I LOVED CeeLo’s 2010 album The Lady Killer. His voice is soulful and strong and he speaks with such a poetic flow, it makes sense that his lyrics would do the same. So I waited anxiously to see what he would do next…and then I waited some more…and more…and more. Finally, five years later, we are given Heart Blanche. You know that feeling when you loved an artist's previous album so much that it’s hard to give the new one a chance? You just want to go back to what you know! Well that’s how I felt during the first half of this album. I just wanted familiarity but during track seven (“Sign Of The Times”) a switch hit inside me and I stopped longing for the old and settled in with the new. The second and third listen through offered even more upside and as always, I’m glad he didn’t end up duplicating his previous effort, as good as it may have been.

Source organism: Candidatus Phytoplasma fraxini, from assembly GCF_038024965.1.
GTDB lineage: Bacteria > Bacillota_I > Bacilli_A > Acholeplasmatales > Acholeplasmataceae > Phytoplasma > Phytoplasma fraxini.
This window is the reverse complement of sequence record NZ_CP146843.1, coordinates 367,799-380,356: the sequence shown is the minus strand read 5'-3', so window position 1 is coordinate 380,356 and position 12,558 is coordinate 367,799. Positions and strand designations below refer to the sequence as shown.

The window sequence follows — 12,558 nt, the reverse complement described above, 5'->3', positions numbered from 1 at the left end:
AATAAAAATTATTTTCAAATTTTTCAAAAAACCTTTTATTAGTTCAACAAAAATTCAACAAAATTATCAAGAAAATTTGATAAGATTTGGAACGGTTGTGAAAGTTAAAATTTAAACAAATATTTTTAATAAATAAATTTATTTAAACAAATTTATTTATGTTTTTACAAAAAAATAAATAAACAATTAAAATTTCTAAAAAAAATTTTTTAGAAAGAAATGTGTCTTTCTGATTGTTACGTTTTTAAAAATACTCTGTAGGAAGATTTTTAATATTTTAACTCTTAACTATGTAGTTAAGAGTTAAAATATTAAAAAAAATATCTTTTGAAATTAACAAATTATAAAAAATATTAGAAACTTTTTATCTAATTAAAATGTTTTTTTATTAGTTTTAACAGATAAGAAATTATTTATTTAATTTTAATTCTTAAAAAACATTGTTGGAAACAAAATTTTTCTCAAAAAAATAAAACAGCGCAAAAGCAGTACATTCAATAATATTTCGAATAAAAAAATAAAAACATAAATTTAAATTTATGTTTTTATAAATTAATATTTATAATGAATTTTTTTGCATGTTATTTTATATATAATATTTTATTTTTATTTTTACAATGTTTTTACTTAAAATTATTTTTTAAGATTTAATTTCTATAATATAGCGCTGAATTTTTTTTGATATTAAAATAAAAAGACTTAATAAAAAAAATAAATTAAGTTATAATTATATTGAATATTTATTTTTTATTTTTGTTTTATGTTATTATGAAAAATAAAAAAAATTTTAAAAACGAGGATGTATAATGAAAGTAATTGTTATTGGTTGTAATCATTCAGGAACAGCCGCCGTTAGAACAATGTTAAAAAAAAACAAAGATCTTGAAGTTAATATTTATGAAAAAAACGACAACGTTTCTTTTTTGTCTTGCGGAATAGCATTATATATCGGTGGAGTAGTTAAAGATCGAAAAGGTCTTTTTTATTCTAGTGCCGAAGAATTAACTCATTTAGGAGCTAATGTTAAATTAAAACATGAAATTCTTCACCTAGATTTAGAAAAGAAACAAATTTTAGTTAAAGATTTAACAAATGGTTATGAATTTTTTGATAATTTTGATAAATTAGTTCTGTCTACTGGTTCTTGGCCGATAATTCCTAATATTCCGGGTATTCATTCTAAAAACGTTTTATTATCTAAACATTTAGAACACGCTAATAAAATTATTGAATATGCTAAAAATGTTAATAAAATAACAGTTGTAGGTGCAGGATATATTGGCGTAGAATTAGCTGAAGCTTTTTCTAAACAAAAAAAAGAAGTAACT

Cee Lo always seems to be in his own category, though easily labeled as a soulful R&B artist with pop sensibilities there isn’t anyone I’d really compare him too. In this album he expands his style even more as he deals in modern funk and disco. He’s got a natural old school style to him which I think makes his music accessible to multiple generations, and to me that's timeless. I’m not saying people will be putting him on 50 years from now but I am saying his music will never feel outdated, which is no small task. There’s warmth in his voice and it’s easy to tell that he loves his craft and exploring his sound. I don’t know where I’ll rank this album come years end, but I know it’s one I wouldn’t hesitate to suggest. While I still prefer the second half of the album, I liked almost every song. My favorites being the retrospective “The 1980’s” and the theatrical disco jam “Tonight”. On the second half I’d check out him hitting us with some powerful grit on “CeeLo Green Sings The Blues” and “Purple Hearts (Soldier Of Love)”, some heart with “Music To My Soul”, and my personal favorite, “Thorns”.